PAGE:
APD revises policy on use of deadly force

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Beginning July 1, an amendment to the Austin Police Department’s mission statement will instruct all employees to preserve human life, especially in instances calling for use of deadly force.

Assistant Police Chief Sean Mannix said Police Chief Art Acevedo approved the changes to APD’s mission statement May 15 and the language will officially be implemented next month. Mannix said the new language will clarify the police department’s central philosophy but will not change how police officers operate or how they are held accountable for their use of force.

“As a law enforcement practitioner, I don’t think the language in the policy manual is going to change our operations,” Mannix said. “The protection and preservation of life has always been the cornerstone of our philosophy. We’ve just gone the extra step putting it in the beginning or our mission statement.”

Once enacted, the revised mission statement will read: “The protection of life is the primary core value and guiding principle of the Austin Police Department. As such, all employees will strive to preserve human life while recognizing that duty may require the use of deadly force, as a last resort, after other reasonable alternatives have failed or been determined impractical.”

Rudolph Williams, president of the Austin Center for Justice and Peace, said adding new language is a tacit acknowledgement by APD that the department is under pressure to improve its record of using deadly force.

“[Adding the ‘preservation of life’ statement] is like an alcoholic admitting that he’s an alcoholic without going through the 12 step program yet,” Williams said.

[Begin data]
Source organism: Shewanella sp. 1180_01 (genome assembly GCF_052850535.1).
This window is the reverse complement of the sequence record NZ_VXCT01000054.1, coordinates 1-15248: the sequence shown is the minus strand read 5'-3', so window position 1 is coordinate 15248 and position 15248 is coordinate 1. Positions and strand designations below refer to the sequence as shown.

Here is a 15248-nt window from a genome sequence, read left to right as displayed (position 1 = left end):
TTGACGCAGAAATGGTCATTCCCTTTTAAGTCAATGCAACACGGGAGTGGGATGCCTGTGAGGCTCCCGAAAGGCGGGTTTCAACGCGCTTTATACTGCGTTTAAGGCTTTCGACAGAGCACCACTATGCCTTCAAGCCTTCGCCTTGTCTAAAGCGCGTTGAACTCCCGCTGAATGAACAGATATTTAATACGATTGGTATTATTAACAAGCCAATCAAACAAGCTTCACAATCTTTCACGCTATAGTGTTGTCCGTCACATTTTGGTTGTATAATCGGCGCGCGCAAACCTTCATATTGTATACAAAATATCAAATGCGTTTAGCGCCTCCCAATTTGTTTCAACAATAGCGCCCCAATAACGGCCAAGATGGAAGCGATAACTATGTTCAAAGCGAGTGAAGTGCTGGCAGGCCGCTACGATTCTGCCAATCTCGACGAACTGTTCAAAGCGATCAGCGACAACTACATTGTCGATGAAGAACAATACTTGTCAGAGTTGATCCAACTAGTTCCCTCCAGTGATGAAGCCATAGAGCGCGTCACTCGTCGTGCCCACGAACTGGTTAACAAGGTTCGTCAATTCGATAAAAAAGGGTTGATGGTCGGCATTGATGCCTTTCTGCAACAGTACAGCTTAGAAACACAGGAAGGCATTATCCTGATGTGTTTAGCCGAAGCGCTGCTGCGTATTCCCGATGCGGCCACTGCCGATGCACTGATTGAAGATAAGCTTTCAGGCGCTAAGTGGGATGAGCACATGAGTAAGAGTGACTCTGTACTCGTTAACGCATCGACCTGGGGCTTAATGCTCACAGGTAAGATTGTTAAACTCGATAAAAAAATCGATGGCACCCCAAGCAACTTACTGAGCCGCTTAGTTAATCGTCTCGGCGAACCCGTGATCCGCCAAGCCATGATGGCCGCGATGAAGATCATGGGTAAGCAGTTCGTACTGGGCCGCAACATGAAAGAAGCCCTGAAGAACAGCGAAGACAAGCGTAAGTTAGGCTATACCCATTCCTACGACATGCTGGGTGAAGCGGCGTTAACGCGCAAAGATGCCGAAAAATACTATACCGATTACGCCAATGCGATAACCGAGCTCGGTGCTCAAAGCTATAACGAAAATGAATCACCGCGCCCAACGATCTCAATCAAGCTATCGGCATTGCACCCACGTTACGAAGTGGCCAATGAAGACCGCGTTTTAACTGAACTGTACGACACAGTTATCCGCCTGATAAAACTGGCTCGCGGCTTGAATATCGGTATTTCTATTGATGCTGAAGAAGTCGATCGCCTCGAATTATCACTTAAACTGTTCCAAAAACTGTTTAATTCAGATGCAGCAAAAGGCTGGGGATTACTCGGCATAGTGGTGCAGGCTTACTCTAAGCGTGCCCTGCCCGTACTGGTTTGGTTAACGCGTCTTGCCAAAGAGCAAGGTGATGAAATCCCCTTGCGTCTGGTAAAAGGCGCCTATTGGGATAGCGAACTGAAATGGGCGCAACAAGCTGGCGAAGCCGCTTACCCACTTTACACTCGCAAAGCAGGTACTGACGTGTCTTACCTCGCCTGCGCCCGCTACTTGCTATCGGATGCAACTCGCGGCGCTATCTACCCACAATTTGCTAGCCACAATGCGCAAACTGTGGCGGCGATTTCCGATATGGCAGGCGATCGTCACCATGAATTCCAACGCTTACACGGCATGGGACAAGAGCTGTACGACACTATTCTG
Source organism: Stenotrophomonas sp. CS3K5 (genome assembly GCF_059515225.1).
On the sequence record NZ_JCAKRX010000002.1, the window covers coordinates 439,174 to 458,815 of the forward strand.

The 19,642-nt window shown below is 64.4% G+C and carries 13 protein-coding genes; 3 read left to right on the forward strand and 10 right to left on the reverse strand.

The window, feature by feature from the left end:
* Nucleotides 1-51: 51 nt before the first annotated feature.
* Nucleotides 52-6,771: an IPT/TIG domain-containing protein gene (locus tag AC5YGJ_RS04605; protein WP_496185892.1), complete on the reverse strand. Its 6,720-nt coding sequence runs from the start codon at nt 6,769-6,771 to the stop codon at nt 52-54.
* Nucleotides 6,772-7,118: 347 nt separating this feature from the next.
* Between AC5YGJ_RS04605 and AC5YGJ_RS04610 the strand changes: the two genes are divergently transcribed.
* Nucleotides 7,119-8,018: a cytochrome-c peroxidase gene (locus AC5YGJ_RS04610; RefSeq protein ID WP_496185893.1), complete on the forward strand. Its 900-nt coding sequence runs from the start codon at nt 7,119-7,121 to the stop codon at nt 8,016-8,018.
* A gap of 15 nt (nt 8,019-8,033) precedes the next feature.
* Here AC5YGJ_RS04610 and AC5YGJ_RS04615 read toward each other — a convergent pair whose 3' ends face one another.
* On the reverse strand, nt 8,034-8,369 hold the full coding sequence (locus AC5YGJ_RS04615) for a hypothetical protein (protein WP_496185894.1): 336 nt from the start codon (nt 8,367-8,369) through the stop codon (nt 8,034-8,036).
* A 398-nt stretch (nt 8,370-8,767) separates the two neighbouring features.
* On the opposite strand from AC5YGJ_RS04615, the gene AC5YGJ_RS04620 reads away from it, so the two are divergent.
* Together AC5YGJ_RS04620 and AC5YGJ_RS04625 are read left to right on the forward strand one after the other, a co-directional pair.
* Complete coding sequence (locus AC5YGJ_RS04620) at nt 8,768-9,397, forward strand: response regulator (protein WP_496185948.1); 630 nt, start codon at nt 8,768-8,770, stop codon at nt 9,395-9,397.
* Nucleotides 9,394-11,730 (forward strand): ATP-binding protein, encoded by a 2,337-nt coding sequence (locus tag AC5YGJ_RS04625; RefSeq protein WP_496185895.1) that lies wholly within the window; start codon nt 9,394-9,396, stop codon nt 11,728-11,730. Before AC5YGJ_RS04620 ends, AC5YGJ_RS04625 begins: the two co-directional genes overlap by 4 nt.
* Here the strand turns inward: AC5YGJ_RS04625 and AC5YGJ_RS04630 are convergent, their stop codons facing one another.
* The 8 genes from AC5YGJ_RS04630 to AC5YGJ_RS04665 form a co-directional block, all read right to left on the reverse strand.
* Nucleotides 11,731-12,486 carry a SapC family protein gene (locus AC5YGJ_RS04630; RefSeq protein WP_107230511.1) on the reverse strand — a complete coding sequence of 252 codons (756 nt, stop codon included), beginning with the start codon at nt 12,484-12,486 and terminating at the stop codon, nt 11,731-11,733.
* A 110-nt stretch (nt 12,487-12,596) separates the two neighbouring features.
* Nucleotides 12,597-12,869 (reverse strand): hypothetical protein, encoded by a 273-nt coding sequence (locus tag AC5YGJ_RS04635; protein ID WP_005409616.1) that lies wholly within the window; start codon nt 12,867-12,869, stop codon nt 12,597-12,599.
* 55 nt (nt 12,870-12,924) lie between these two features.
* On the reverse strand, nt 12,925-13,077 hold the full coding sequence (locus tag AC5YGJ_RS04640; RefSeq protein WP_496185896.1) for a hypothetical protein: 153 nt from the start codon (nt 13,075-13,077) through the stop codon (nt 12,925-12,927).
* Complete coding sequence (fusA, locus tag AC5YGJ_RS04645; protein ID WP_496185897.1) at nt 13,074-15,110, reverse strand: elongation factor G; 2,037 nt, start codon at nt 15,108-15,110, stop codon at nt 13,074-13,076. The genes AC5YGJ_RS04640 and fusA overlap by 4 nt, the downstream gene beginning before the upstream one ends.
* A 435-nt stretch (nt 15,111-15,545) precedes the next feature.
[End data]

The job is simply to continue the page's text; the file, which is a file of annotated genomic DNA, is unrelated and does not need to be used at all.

Williams said the police department needs to add more detail to its “preservation of life” statement. He said APD should follow the lead of the Los Angeles Police Department by including objective guidelines for when an officer can and cannot use force.

“The rules have to be objective so that they can be assessed by APD’s internal affairs department or by the district attorney,” Williams said. “If an officer shot a suspect who was in a car, an internal affairs officer could look at the rules and say, ‘Did you use the loudspeaker before approaching the vehicle?’ The officer would then have to explain why they didn’t use that method and could be easily held accountable.”

Debbie Russell, an activist affiliated with the Austin Center for Peace and Justice, said she hopes the new language is a first step in reforming APD’s use of deadly force.

“[Austin residents] have a citizen review panel, we have a more engaged citizenry, we have the means to apply pressure and make police officers more accountable,” Russell said. “If Police Chief Acevedo buys into this and says it’s more than a [public relations] stunt, then we can change things here and make things safer for both citizens and officers, who, if they take less risk, will not be harmed as often.”

Mannix said the department’s critics cannot be satisfied, no matter how its policy manual is changed.

“[APD’s critics] would like the department to go beyond what the Supreme Court has determined,” Mannix said.

In many cases, the Supreme Court has ruled police officers may use deadly force if they feel their life is threatened as well as in varying situations.

“Hindsight is 20-20,” Mannix said. “Critics would like us to use a policy to order back officers as if there was [always] a different avenue of action. You can’t look at it that way.”